Separate from restricting the actual technology, the Biden administration announced an executive order in August 2023 to restrict or require the review of U.S. capital going to the PRC in three technology fields: semiconductors, artificial intelligence, and quantum information technologies.25 Money in and of itself is fungible: it can come from anywhere in the world. It is the technical expertise and management knowledge that is provided along with U.S. capital to Chinese companies in these fields that this executive order is trying to cut-off.26 This executive order is still in the process of being fully implemented, but it has set the scene in warning American venture capital and private equity investors to start considering whose interests they are promoting at the end of the day.27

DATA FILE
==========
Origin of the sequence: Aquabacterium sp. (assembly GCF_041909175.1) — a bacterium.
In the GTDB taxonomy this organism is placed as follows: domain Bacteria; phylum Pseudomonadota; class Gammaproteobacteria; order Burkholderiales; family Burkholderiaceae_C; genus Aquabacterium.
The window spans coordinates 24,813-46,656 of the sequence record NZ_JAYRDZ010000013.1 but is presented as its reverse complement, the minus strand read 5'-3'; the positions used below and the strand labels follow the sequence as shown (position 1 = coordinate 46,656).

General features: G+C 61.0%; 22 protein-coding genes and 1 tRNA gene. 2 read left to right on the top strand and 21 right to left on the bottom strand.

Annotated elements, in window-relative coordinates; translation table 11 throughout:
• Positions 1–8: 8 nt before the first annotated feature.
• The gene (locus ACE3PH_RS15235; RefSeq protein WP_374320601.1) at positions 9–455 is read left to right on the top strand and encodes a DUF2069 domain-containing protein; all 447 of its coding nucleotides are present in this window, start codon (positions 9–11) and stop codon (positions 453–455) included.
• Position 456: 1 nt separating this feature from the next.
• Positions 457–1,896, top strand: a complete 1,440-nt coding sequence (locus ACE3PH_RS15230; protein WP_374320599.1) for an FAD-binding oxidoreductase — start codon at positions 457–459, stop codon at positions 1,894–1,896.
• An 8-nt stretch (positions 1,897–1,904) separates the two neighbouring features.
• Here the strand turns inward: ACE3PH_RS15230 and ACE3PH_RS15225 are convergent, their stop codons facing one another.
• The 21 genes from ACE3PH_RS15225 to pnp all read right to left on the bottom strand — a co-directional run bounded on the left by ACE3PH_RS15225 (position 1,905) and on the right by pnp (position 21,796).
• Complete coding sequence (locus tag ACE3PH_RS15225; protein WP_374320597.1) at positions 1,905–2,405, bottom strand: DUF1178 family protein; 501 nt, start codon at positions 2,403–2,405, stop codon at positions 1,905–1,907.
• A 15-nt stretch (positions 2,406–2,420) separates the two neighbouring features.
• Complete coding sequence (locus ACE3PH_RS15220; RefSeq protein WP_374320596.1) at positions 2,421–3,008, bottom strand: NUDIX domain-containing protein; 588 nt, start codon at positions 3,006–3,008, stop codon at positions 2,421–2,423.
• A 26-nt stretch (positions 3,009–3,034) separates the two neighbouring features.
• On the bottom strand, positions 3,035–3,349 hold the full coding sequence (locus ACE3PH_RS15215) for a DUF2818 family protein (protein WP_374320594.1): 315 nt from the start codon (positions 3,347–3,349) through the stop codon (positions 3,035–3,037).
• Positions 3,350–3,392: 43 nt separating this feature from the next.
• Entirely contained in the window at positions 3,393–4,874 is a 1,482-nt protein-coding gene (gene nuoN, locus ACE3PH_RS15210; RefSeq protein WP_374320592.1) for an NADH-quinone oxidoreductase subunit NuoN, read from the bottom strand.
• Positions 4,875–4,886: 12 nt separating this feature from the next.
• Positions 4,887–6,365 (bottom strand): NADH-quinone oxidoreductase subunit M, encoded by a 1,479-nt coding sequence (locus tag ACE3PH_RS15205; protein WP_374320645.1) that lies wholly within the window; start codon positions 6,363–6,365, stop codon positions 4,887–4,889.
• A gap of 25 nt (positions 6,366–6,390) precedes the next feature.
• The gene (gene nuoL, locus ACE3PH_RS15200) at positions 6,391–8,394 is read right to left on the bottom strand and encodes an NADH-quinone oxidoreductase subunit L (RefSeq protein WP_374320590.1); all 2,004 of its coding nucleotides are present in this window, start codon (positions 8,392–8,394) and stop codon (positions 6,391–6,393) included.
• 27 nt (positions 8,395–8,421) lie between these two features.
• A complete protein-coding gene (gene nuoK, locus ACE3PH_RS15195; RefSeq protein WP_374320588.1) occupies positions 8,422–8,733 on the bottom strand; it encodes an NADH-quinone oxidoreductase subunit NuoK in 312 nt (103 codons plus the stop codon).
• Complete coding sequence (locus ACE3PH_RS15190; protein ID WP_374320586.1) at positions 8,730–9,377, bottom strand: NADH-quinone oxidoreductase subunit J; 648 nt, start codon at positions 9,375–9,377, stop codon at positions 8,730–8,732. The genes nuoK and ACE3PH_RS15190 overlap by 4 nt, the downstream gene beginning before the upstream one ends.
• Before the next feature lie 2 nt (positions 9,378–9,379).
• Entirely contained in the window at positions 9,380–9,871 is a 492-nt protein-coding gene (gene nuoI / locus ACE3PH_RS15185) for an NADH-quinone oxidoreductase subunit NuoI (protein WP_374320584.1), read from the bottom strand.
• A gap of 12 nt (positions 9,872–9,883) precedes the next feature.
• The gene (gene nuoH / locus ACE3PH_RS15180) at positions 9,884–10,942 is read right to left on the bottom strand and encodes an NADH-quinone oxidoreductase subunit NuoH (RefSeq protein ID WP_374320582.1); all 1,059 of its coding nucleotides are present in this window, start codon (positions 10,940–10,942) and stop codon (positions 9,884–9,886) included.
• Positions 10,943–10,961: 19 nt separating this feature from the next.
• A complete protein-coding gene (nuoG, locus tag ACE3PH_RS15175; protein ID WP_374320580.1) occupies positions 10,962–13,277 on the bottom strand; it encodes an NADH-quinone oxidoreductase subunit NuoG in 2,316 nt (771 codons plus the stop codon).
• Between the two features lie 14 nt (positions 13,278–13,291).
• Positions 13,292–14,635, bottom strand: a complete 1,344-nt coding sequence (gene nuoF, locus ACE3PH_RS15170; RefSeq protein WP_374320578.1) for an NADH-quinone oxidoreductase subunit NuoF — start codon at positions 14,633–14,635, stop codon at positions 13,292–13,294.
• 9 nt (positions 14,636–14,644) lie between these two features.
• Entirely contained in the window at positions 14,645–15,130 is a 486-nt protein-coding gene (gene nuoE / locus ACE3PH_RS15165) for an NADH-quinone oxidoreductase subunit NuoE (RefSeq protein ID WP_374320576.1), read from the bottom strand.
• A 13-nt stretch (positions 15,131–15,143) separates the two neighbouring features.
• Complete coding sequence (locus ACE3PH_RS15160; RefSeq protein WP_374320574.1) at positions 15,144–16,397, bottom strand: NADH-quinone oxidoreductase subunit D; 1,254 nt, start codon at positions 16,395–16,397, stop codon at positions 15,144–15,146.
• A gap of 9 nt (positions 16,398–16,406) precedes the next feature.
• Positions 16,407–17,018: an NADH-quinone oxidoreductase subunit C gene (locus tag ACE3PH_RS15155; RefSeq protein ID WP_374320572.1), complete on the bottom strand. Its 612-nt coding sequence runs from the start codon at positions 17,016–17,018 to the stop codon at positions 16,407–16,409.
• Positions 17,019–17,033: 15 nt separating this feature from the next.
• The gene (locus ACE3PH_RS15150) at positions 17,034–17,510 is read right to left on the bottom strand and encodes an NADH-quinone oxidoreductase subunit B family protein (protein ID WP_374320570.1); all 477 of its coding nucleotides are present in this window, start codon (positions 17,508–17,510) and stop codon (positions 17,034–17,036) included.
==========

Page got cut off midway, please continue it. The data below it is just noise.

On the defensive end, the current administration has sought to choke off China’s supply of leading-edge chips and has initiated rules to curtail American technical knowledge from investing in PRC firms that may threaten American foreign policy or national security interests. These two measures were not seen as remotely possible a decade ago, but times have changed. China’s rapid technological and military rise has been perceived as a threat to U.S. core interests, primarily in the Indo-pacific. Add on the PRC’s corerive supply chain tactics during the Covid-19 pandemic during the early stages of its spread in 2020, and Russia’s reinvasion of Ukraine two years later, and one can begin to see why President Biden and his team has implemented such game-changing technology controls. It is to reduce China's chances of catching up with the U.S. in emerging technologies. Progress in artificial intelligence, quantum computing, and autonomous vehicles is impossible without a stable and secure supply of advanced chips. Therefore, whoever is able to control the flow of chips will have a leg up in the global competition for leadership of world affairs during the 21st century.